Floating solar arrays — they are often referred to as “floatovoltaics,” a term trademarked by one company — also have advantages over solar plants on land, their proponents say. Renting or buying land is more expensive, and there are fewer regulations for structures built on reservoirs, water treatment ponds and other bodies of water not used for recreation. Unlike most land-based solar plants, floating arrays can also be hidden from public view, a factor in the nonprofit Sonoma Clean Power Company’s decision to pursue the technology.

The floating arrays have other assets. They help keep water from evaporating, making the technology attractive in drought-plagued areas, and restrict algae blooms. And they are more efficient than land-based panels, because water cools the panels.

“The efficiencies are what motivated us to look at this,” said Rajesh Nellore, the chief executive of Infratech Industries, which has completed the first section of a floating solar plant in Jamestown, Australia, that will eventually cover five water treatment basins.

And evidently, fish love them. The anti-evaporation properties alone are the worth the ticket. Plus: energy. Let’s rip up the freeways, build spill ways and fill ’em up with PV cells.

Lego my LIGO

Congratulations to the scientists at the Laser Interferometer Gravitational-Wave Observatory for the discover that confirms a fundamental premise of how gravity operates:

Albert Einstein’s Theory of General Relativity predicted gravitational waves 100 years ago. The theory states that gravity—the warping of space and time by mass—would manifest as ripples.
The waves detected by LIGO came from the collision of two black holes more than 1 billion years ago.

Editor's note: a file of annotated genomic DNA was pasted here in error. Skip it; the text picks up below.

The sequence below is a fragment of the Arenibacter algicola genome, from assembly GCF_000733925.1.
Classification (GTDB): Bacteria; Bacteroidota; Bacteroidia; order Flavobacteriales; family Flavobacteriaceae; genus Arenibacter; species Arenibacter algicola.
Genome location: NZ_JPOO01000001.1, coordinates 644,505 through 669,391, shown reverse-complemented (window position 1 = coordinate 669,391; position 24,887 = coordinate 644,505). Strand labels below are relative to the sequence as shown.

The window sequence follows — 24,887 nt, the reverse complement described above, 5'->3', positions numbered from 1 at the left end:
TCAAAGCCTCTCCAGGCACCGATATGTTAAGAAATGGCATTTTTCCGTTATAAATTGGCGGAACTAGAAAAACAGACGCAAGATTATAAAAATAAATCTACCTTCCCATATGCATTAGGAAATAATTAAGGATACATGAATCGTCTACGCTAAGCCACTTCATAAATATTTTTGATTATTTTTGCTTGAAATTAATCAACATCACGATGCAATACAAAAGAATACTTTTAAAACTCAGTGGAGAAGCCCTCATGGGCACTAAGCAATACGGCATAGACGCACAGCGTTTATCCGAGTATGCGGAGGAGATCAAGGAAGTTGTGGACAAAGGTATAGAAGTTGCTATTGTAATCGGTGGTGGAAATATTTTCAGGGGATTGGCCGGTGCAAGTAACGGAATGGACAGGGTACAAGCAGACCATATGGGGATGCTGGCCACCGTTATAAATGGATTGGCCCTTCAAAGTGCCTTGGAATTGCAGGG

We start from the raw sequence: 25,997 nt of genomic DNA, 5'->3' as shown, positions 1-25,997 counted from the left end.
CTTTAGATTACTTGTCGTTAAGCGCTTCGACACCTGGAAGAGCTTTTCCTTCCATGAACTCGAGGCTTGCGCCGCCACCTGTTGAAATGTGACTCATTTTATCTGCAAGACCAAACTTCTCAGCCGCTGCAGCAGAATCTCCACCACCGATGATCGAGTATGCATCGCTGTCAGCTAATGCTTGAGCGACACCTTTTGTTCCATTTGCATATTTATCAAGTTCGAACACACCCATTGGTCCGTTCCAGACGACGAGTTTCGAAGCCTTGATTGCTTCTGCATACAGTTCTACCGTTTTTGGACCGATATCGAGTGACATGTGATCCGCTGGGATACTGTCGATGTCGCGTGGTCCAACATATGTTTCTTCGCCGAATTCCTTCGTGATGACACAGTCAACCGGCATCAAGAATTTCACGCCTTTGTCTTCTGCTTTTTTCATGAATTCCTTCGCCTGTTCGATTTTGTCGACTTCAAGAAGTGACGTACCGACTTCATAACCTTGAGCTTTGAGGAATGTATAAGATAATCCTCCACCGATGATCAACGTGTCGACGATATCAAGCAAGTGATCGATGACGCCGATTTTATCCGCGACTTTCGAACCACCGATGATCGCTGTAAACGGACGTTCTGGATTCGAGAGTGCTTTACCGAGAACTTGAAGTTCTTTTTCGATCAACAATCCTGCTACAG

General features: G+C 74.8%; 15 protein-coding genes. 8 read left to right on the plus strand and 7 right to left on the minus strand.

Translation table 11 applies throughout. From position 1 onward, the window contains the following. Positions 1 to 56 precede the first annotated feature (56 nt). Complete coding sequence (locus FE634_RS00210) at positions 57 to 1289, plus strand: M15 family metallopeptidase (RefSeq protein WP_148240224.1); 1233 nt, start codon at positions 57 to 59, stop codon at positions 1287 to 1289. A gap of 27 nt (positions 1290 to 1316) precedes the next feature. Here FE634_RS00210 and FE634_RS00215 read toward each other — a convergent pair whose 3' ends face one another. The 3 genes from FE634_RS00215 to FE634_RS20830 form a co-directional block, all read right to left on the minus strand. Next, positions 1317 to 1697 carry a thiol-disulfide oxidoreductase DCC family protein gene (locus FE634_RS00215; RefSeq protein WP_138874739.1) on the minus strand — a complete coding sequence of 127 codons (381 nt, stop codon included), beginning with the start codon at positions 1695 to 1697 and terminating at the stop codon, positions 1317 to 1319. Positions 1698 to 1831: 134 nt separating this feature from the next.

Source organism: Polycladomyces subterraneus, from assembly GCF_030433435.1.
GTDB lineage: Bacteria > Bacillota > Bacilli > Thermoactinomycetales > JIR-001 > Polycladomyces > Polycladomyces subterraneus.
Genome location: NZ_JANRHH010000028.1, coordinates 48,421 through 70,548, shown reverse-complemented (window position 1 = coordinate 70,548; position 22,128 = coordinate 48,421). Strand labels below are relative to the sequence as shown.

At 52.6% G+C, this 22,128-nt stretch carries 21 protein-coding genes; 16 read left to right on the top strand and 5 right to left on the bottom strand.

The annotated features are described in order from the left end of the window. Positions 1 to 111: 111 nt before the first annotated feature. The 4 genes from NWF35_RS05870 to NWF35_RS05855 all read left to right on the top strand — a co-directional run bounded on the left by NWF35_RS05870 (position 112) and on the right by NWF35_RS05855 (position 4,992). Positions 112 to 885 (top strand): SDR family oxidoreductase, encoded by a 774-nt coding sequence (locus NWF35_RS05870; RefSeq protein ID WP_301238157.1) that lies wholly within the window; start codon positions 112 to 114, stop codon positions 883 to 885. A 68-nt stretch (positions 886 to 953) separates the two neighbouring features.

Physicists have long had indirect evidence that such infinitely tiny waves exist, but never had technology capable of detecting and measuring them. A gravitational wave is about 10,000 times smaller than the width of a proton.

You could say that the real work begins now, plotting out the next moves in this new direction. But that unnecessarily plays down the magnitude of this accomplishment. It took real work to get this far. 100 years later, Einstein was right. Now there’s a ripple.

Image: impression of a gravitational wave generation, via the BBC.

Too Solar to Fail

Following on the news that Paris is spending €1bn to revamp/fix/heal Les Halles comes more news that the City Of Light is getting even more serious about where that light gets it power:

paris

The French government plans to pave 1,000 kilometers (621 miles) of its roads with solar panels in the next five years, which will supply power to millions of people.

“The maximum effect of the program, if successful, could be to furnish 5 million people with electricity, or about 8 percent of the French population,” Ségolène Royal, France’s minister of ecology and energy, said according to Global Construction Review.

La route photovoltaïque indeed. 14 feet of solarized roadway would be enough to supply the electrical needs of one household. Way to go, Republique Francaise. Here,  take this road.

The Frenetic End of Oil